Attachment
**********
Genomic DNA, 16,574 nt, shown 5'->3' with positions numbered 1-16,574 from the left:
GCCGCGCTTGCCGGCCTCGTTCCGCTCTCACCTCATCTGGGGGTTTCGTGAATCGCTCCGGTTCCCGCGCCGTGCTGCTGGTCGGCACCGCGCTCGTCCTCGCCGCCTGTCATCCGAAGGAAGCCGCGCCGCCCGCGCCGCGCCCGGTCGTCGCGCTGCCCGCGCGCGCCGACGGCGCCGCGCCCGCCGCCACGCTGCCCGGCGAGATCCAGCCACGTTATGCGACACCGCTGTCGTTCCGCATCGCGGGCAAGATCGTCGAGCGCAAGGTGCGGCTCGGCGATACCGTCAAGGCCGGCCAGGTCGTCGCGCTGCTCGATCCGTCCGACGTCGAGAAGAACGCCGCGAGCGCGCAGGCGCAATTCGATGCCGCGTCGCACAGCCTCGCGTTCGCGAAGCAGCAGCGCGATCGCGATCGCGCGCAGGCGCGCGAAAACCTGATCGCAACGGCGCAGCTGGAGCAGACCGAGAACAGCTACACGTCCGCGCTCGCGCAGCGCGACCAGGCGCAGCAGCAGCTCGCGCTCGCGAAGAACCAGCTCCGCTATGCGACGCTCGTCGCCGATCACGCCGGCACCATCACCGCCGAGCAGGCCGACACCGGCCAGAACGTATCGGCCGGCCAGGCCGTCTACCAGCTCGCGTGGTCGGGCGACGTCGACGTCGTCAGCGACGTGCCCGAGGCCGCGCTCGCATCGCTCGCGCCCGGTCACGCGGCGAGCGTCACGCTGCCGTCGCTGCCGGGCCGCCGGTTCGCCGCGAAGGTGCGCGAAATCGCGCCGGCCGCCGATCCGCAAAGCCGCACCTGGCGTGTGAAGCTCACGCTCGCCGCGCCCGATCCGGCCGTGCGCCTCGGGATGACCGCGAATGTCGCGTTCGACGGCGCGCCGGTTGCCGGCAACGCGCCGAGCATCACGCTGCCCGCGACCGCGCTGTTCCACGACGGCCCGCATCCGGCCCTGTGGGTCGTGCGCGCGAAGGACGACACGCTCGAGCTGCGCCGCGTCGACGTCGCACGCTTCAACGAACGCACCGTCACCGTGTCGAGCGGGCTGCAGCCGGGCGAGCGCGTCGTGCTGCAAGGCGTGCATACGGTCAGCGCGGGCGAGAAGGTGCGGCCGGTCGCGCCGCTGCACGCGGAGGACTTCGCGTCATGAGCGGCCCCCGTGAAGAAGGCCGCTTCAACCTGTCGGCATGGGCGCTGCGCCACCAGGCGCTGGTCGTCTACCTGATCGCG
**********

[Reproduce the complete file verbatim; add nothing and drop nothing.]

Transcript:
Genomic DNA, 16,574 nt, shown 5'->3' with positions numbered 1-16,574 from the left:
GCCGCGCTTGCCGGCCTCGTTCCGCTCTCACCTCATCTGGGGGTTTCGTGAATCGCTCCGGTTCCCGCGCCGTGCTGCTGGTCGGCACCGCGCTCGTCCTCGCCGCCTGTCATCCGAAGGAAGCCGCGCCGCCCGCGCCGCGCCCGGTCGTCGCGCTGCCCGCGCGCGCCGACGGCGCCGCGCCCGCCGCCACGCTGCCCGGCGAGATCCAGCCACGTTATGCGACACCGCTGTCGTTCCGCATCGCGGGCAAGATCGTCGAGCGCAAGGTGCGGCTCGGCGATACCGTCAAGGCCGGCCAGGTCGTCGCGCTGCTCGATCCGTCCGACGTCGAGAAGAACGCCGCGAGCGCGCAGGCGCAATTCGATGCCGCGTCGCACAGCCTCGCGTTCGCGAAGCAGCAGCGCGATCGCGATCGCGCGCAGGCGCGCGAAAACCTGATCGCAACGGCGCAGCTGGAGCAGACCGAGAACAGCTACACGTCCGCGCTCGCGCAGCGCGACCAGGCGCAGCAGCAGCTCGCGCTCGCGAAGAACCAGCTCCGCTATGCGACGCTCGTCGCCGATCACGCCGGCACCATCACCGCCGAGCAGGCCGACACCGGCCAGAACGTATCGGCCGGCCAGGCCGTCTACCAGCTCGCGTGGTCGGGCGACGTCGACGTCGTCAGCGACGTGCCCGAGGCCGCGCTCGCATCGCTCGCGCCCGGTCACGCGGCGAGCGTCACGCTGCCGTCGCTGCCGGGCCGCCGGTTCGCCGCGAAGGTGCGCGAAATCGCGCCGGCCGCCGATCCGCAAAGCCGCACCTGGCGTGTGAAGCTCACGCTCGCCGCGCCCGATCCGGCCGTGCGCCTCGGGATGACCGCGAATGTCGCGTTCGACGGCGCGCCGGTTGCCGGCAACGCGCCGAGCATCACGCTGCCCGCGACCGCGCTGTTCCACGACGGCCCGCATCCGGCCCTGTGGGTCGTGCGCGCGAAGGACGACACGCTCGAGCTGCGCCGCGTCGACGTCGCACGCTTCAACGAACGCACCGTCACCGTGTCGAGCGGGCTGCAGCCGGGCGAGCGCGTCGTGCTGCAAGGCGTGCATACGGTCAGCGCGGGCGAGAAGGTGCGGCCGGTCGCGCCGCTGCACGCGGAGGACTTCGCGTCATGAGCGGCCCCCGTGAAGAAGGCCGCTTCAACCTGTCGGCATGGGCGCTGCGCCACCAGGCGCTGGTCGTCTACCTGATCGCG